THE MALTESE ASK TO GOVERN THEMSELVES
Since early Roman times, the Maltese always enjoyed some form of self-government, and during the Middle Ages, the "Consiglio Popolare" safeguarded our national rights. The
Knights weakened the "Consiglio" and the Maltese Council was formed during the French occupation to defend the liberties of the Maltese.
After the Maltese, out of their own free will, had placed Malta under British protection. Britain soon put aside such rights and, in 1819, the 'Consiglio Popolare" was dissolved. This began a long and hard struggle by the Maltese for a freer and more liberal Government and protection of their religion. Many petitions were sent to England, showing how Britain never conquered the Islands, how the Maltese had sent out the French, and how they themselves had asked for Britain's protection. In 1835, 1849 and 1887 Councils of Government were elected to help the Governor in the civil administration, but these did not satisfy the Maltese.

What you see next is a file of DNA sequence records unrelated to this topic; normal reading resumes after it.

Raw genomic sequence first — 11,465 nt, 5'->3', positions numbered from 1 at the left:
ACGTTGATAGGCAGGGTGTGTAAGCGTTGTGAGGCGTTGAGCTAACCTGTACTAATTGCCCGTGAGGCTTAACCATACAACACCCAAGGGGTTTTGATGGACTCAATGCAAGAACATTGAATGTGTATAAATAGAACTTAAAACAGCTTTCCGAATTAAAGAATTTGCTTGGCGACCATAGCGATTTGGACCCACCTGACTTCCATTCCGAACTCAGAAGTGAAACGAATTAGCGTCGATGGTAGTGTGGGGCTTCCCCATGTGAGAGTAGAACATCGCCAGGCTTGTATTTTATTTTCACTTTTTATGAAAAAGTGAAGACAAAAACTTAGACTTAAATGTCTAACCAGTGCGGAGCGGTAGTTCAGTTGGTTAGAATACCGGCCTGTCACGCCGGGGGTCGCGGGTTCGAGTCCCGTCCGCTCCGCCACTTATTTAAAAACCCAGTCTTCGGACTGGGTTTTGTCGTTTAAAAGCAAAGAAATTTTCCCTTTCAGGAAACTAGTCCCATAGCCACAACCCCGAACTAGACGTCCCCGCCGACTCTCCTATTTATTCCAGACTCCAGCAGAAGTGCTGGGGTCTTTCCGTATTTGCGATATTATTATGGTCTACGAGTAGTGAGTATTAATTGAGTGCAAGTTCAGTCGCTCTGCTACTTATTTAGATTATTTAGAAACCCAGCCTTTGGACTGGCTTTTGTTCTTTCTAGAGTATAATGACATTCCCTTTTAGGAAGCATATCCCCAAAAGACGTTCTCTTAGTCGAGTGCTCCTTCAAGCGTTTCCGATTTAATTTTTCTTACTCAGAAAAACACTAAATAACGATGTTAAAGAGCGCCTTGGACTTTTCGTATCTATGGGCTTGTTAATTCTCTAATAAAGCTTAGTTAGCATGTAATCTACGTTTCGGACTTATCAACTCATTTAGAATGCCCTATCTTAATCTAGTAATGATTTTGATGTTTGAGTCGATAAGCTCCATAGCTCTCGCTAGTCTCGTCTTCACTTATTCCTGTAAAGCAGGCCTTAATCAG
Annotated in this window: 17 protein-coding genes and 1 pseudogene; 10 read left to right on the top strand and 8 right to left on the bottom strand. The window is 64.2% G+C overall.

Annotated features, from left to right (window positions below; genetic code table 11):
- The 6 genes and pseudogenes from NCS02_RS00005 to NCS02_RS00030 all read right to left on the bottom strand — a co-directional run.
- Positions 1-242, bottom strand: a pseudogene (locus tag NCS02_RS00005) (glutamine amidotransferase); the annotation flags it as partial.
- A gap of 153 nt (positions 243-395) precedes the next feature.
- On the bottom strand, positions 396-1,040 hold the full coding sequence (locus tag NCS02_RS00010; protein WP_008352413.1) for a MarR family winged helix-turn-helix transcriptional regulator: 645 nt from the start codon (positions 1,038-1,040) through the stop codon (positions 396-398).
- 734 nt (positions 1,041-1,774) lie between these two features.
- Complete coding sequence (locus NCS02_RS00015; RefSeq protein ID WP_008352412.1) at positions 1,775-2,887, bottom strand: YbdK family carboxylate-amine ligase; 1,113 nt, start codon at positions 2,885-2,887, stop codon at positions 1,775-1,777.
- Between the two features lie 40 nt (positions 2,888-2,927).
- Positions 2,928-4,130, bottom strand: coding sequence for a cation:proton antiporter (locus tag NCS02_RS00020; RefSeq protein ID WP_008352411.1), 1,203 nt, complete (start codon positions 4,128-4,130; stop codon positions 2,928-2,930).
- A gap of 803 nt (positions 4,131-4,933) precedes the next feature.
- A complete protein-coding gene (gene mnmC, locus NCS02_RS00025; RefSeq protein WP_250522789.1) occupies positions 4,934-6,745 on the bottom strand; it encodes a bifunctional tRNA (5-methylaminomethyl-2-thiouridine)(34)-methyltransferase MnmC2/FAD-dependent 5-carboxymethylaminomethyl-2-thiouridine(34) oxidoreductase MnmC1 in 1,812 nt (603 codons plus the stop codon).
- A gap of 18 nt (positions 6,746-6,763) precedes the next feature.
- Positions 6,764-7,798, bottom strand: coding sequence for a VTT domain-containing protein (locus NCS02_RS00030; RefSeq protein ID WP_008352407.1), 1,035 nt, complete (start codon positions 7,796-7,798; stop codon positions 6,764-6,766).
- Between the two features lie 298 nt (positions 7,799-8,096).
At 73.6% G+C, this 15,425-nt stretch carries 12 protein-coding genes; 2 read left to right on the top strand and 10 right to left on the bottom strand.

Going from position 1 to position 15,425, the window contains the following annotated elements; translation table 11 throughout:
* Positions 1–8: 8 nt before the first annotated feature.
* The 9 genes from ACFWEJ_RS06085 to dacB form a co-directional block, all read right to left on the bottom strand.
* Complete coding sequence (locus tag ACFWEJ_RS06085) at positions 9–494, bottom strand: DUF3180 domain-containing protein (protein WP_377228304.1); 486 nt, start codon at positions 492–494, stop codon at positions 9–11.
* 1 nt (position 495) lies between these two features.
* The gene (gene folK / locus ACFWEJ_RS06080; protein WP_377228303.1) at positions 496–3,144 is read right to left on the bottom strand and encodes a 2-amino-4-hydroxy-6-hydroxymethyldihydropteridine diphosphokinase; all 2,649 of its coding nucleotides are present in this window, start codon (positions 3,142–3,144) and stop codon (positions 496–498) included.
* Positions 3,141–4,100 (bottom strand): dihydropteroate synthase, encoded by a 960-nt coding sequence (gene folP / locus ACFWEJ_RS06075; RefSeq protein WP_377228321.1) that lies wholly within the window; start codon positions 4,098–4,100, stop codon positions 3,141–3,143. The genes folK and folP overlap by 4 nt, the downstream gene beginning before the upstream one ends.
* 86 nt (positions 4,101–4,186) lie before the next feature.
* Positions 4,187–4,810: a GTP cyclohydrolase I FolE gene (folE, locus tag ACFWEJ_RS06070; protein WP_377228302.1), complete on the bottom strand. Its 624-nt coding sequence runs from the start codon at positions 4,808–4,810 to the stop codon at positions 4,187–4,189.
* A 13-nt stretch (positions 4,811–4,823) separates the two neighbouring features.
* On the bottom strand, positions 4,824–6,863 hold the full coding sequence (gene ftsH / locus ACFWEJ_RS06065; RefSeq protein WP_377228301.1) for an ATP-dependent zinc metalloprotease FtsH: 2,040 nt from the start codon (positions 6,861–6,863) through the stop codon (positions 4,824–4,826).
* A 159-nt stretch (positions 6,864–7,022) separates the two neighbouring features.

The 1887 Constitution was taken back in 1903 after a heated debate in Parliament about the teaching of English and Italian in local schools. Several elections were held after that date, but members always resigned in protest. As soon World War 1 ended, a strong protest was made against England (7th June, 1919). Through the heroic efforts of Sir Filippo Sciberras, the first true self Government was granted. The Maltese, full of joy attended the ceremony of the opening of Parliament by the Prince of Wales on November 1st. 1921.
Things went on well until the English-Italian language question came up again, together with some laws giving certain power to the Governor, when November 2, 1933. The Constitution was taken back. In 1939, a Constitution with a minority of Maltese representatives was granted, but war broke out and local Government was suspended
the courage of the Maltese during the Second World War won many promises. National Assembly drafted a new Constitution, and, in November 1947, an election for 40 members was held, in
Which women voted for the first time.
in 1958, Government resign Four years later, a
New Constitution for a Parliament of 50 members was given, making the Islands "The
State of Malta", and allowing freer relations with other countries, Finally, on the 21st September, 1964, Malta was granted a new constitution and it became an Independent Nation within the Commonwealth. In the meantime, the Island of Gozo was granted a separate internal Council to look after its interests.